Financing equipment purchase is much like buying any big-ticket item: you'll need anywhere from 10 percent to 20 percent down (or more) and loan terms tend to be in the three-to-seven year range. Just like buying an automobile, financing an equipment purchase through a bank will result in the bank being designated as lien holder on the title to the equipment and will likely require the bank to be named an additional insured on your insurance policies. A few equipment companies offer financing, but most will expect you to come up with your own financing.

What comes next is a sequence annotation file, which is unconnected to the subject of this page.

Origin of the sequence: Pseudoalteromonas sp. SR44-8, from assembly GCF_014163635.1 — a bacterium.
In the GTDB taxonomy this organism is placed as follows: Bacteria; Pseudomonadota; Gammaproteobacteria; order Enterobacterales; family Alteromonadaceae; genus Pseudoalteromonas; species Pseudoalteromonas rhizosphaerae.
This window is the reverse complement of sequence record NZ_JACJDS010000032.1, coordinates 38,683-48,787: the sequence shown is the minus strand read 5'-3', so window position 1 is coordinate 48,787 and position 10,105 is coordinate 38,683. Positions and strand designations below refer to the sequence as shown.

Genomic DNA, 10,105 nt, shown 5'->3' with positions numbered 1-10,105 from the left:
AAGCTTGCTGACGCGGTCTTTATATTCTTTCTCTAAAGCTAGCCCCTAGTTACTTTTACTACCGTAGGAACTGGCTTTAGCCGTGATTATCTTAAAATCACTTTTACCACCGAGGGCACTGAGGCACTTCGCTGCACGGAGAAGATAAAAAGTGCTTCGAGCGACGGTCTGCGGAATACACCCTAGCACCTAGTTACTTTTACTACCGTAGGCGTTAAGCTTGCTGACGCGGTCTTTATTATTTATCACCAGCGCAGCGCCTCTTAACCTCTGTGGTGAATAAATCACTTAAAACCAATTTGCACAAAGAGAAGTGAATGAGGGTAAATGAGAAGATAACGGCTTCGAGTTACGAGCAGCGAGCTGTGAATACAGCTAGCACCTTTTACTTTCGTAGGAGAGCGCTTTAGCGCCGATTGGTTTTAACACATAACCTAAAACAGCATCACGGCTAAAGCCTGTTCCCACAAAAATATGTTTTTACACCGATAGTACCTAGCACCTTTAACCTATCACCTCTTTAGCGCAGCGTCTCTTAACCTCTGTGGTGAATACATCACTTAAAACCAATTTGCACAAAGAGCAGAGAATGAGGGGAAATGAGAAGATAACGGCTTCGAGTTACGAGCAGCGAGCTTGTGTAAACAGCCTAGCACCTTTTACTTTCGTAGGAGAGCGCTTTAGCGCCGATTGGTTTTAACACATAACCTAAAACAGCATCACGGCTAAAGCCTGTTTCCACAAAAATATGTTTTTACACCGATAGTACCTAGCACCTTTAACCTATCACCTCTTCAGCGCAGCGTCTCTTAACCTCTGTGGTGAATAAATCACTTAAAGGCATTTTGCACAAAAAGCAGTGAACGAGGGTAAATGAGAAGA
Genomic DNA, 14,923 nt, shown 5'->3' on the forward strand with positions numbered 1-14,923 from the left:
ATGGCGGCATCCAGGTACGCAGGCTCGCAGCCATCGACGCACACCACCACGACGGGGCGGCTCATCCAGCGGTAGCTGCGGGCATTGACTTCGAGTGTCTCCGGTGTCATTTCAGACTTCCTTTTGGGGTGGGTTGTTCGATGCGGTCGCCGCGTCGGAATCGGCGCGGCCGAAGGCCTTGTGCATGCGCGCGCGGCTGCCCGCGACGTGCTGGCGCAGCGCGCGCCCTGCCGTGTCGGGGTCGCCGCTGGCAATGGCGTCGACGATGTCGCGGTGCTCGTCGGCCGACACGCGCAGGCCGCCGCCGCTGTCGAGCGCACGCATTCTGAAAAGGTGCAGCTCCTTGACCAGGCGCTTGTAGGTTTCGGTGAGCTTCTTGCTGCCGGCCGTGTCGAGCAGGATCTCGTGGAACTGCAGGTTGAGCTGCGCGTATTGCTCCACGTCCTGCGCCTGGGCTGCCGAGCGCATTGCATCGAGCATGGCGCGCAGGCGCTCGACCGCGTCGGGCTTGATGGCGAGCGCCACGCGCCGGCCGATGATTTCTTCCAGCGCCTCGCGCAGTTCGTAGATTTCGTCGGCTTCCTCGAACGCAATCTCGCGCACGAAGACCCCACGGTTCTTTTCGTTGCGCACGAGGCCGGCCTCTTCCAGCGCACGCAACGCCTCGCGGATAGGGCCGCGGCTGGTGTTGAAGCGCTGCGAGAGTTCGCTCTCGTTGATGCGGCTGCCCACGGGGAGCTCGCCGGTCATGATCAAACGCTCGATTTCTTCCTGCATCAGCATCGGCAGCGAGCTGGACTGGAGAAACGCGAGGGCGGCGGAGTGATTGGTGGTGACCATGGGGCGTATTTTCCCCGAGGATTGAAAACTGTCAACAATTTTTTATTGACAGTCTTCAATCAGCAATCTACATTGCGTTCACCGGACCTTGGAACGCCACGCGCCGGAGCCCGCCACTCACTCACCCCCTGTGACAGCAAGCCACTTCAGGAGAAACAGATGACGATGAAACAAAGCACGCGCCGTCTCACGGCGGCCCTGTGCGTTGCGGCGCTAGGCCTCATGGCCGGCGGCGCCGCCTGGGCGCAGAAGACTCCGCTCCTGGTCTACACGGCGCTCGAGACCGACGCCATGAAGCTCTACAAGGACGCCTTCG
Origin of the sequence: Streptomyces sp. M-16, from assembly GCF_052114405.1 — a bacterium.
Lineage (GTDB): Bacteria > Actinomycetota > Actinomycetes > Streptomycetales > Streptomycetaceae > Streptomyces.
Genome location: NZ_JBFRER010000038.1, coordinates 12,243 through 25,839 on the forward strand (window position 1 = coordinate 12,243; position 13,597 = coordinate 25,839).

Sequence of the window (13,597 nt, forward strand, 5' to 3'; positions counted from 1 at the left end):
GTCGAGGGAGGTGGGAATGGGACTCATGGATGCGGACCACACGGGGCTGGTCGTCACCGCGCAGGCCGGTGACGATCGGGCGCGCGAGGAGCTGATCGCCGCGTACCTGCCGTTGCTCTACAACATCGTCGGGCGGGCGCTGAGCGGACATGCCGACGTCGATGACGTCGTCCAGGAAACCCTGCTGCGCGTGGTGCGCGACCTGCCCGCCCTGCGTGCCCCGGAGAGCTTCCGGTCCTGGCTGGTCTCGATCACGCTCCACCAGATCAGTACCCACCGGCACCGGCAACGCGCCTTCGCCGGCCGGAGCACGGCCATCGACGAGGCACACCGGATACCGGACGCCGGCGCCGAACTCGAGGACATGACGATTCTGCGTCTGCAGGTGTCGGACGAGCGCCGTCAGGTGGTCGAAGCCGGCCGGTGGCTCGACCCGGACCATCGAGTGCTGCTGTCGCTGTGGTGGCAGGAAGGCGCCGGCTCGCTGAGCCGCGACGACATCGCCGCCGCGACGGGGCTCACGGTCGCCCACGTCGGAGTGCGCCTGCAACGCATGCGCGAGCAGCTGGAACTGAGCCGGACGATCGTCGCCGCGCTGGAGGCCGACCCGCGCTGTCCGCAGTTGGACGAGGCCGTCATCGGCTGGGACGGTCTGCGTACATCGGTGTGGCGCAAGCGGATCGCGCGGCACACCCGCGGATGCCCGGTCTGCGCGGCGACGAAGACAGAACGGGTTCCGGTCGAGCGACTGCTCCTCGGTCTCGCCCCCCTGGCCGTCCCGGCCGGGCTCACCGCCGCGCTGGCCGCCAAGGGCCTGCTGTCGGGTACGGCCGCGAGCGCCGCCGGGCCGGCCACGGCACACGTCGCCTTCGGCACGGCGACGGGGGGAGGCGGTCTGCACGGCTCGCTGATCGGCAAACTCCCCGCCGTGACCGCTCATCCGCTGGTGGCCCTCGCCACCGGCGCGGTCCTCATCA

Leasing equipment is an option if it is important to maintain high levels of liquid working capital (such as during winter months in northerly climates), or if scarce financial resources can be put to better use, or if increasing the debt-to-equity ratio is ill-advised. Equipment leases are more often “capital” leases (lease-to-own agreements) rather than “operating leases” (such as a lease for a temporary equipment rental). Capital leases run 3-5 years and normally have a “balloon” payment at the end equal to the residual value of the equipment. How the residual value is calculated varies from manufacturer to manufacturer. “The folks at Backhus [windrow turners] use expected wear and tear, expected operating hours, and depreciation to figure residual value”, said Lyndell Pate, President of N40, LLC, the North American representative for Backhus, “They don't take market value into consideration.” Pate noted that some lessors will limit the number of allowed operating hours during the lease period to raise the machine's residual value.